Top 3 pics of Brock in 2012:

I think the combination of the three of these encapsulates his personality.

The year has been a significantly satisfying one. In retrospect, I am glad for my grandma’s (and the Mayan’s) mistaken predictions.

Sorry, Neighbors

(but the tree is staying up.)

If my post a couple weeks back wasn’t indicator enough of the festivity that happened in our home (hearts, really) this year, this little story will.

I told Brock before bed tonight that it was time to take the tree down and put away our Christmas cheer until next year. The kid actually teared up. Like, real life tears. (I am going to partially blame the over-exhaustion.) We talked through the excitement we’ll have pulling out the boxes again next year, and how it wouldn’t be that exciting if we just left it up all year. Kind of like how our coffee table isn’t exciting anymore. He started to get it, and after a long silence, finally said, “So should I say goodbye to the tree now, or will it still be here in the morning?” (Evidently we share that gene of needing proper closure on seasons/holidays/everything ever.)

Even beyond Brock’s exhaustion though, the tears made sense. Cutting down Christmas trees has been a family tradition since I was a little kid in a grass skirt on the hillside in Papua New Guinea. We’ve always made much of the event. This was the first time he was responsible for the tree cutting process. This tree was symbolic of his manhood.

I asked him what he was looking for in a perfect tree. “One I can cut down.” (Duh, Mom.)

“Found it!”


“BROCKBROCKBROCK!! Let’s try a different method.”

“Here. Try this,” I said. He was annoyed. “Mom you’re not even cutting! You’re just looking at me and smiling!”

He got the idea.



I’m fairly certain our neighbors could’ve used a peace offering after we dragged that tree up three flights of stairs, laughing all the way (ha ha ha…).

We celebrated our acquisition in the way we always do.

With dancing. And chocolate.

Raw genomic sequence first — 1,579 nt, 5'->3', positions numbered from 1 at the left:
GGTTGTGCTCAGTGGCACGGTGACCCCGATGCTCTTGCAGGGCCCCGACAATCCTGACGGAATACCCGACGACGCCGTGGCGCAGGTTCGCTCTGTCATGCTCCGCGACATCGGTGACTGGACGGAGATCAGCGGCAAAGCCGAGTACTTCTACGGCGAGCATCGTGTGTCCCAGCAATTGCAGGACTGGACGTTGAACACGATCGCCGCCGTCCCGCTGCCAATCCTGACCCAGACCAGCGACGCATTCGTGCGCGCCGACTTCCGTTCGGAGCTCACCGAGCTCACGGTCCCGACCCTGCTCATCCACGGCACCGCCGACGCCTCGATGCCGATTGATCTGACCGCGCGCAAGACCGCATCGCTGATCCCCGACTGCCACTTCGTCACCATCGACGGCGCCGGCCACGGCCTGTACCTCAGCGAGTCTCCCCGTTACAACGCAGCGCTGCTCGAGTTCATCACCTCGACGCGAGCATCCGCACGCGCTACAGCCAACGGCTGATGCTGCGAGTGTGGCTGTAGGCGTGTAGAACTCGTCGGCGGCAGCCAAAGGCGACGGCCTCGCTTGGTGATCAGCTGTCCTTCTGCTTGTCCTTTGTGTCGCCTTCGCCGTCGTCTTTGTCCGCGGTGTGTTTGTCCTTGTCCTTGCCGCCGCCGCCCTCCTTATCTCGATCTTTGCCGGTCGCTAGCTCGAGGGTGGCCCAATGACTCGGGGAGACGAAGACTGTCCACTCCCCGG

With dancing. And chocolate.

The trimming began...

The trimming began…

...which obviously called for more chocolate. With a hot chocolate chaser.

…which obviously called for more chocolate. Followed by a hot chocolate chaser.

And because I know you wouldn’t have proper closure on our tree trimming party without a picture of the final piece, I present to you, the angel topper:


After the party’s sugar high (and inevitable crash), we soaked in the illuminating cheer over a bowl of tomato soup and Home Alone.


A lot of memories were made around Brock’s tree this year.


multiple gatherings with special friends

multiple parties

multiple parties…not to be confused with gatherings with special friends


multiple traditions


also known as friendly competitions

(traditions where we kick my sibling's kids' asses every year)

in which we, for the sake of tradition, kick my sibling’s kids’ asses every year

We finally tried to get “real” pictures in front of the tree before church on Christmas Eve. Brock was cooperating, and then things went downhill. I blame the lack of success on the recent return of my remised Christmas spirit. I wanted to apologize (mostly for the sake of my very proper grandmother), but realized it’d be a lie anyway. Instead, I cropped the crotch shot so as to at least maintain some of my lady-like dignity.

Although we didn’t end up with a Christmas-card-worthy picture of the two of us this year, we enjoyed making the most of this tree. Of this season. Of this revived Christmas spirit.

So, neighbors, my apologies in advance for the glow you may still be fighting off of your living room television screens tomorrow evening (the benefits of big windows and shared spaces in condo living), but Brock and I are not ready to say goodbye to our tree tonight.